The Chisholm Trail mural at Sundance Square Plaza has a building behind it, of course. And that building has some history behind it.
It was the Fort Worth headquarters of Northern Texas Traction Co., which operated the interurban, the electric trolley service between Fort Worth and Dallas.
In 1902 the company laid track from downtown east to Dallas alongside present-day Lancaster Avenue and U.S. 80, built a generating plant at Handley and impounded a creek there to make Lake Erie. The lake provided water for the generators.
The interurban officially opened on June 18, 1902 with a ceremony at the generating plant.
In 1903, the Northern Texas Traction Co. gave Lake Erie a second function: amusement park. The Northern Texas Traction Co., like the early streetcar companies, used an amusement park on its line to increase ridership. Lake Erie park featured a pavilion, skating rink, auditorium and rides (slip-the-slide, shoot-the-chutes). It was a popular destination for barbecues, picnics, boat excursions, moving pictures, fireworks and dancing.
The interurban’s motto was “Speed with safety.” There was more safety than speed in the beginning: In 1905 interurban cars were plodding along at 20 mph. But by 1923 cars were zooming along at up to 65 mph.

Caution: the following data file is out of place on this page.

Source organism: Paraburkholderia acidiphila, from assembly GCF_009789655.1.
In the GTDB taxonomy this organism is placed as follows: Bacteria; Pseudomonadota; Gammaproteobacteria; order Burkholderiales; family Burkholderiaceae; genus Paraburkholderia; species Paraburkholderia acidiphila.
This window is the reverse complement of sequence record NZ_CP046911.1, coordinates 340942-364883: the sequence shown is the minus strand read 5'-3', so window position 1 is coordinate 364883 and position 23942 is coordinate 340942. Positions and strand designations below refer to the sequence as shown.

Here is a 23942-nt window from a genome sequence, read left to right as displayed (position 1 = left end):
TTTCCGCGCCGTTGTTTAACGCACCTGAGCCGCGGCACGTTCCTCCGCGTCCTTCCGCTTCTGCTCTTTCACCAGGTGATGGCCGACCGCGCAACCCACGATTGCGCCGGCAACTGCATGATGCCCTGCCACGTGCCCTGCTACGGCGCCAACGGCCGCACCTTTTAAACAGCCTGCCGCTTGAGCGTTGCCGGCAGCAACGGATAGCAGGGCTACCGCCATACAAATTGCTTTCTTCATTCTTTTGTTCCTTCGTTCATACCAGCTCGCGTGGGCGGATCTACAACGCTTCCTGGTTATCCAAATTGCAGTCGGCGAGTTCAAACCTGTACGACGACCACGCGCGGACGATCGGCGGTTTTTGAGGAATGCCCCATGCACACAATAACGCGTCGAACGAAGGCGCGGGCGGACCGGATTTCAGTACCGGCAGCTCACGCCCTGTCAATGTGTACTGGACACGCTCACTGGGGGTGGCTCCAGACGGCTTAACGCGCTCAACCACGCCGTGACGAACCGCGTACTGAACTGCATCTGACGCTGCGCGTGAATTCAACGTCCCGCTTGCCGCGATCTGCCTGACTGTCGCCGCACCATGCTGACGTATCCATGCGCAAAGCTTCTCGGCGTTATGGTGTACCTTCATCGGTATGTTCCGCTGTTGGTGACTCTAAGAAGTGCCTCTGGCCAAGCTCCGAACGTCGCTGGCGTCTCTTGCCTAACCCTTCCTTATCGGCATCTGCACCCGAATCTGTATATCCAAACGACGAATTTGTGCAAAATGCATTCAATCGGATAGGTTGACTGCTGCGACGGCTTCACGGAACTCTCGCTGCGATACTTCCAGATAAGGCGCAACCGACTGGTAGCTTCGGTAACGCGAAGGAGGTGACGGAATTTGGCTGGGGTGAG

The interurban line had stops in Poly and Meadowbrook. For example, the College Hill stop was near Texas Woman’s College (Texas Wesleyan University today). The Tandy Lake stop was named for the nearby lake. The stops also were numbered. The Sagamore Hill stop was also known as “Stop 6.” The East Side neighborhood is named for that stop.
In 1912, Fort Worth Southern Traction Co. opened an interurban line between Fort Worth and Cleburne. The Cleburne track branched off the Northern Texas Traction Co. track to Dallas just east of Riverside Drive. The Cleburne line had stops in Poly, Burleson and Joshua. The building that housed the Burleson stop still stands.
For special events — baseball and football games, the state fair, the stock show, races at Arlington Downs — the interurban lines ran extra trains and advertised in the newspaper.
In 1925, the Northern Texas Traction Co. added its Crimson Limited express service. Crimson Limited trains did not stop at the local stops between Fort Worth and Dallas. The cars offered parlor chairs, “plenty of ice water” and “special conveniences for the ladies.” (Today restored car No. 25 of the Crimson Limited service cools its cowcatcher at Fort Worth Central Station downtown.)
The Northern Texas Traction Co. eventually would take over Fort Worth’s intercity streetcar system. And eventually several interurban companies would serve north Texas, making possible — with Dallas as the hub — trolley travel from Waco to Denison, from Fort Worth to Corsicana.
But the interurban was the victim of changing times. More people were buying automobiles. Bus lines were competing, providing passengers with an alternative to the interurban.
The Cleburne interurban line closed in 1931. And on Christmas Eve 1934, after 32 years, the Fort Worth-Dallas interurban made its final run.
End of the line. Everybody off.
Mike Nichols blogs about Fort Worth history at www.hometownbyhandlebar.com.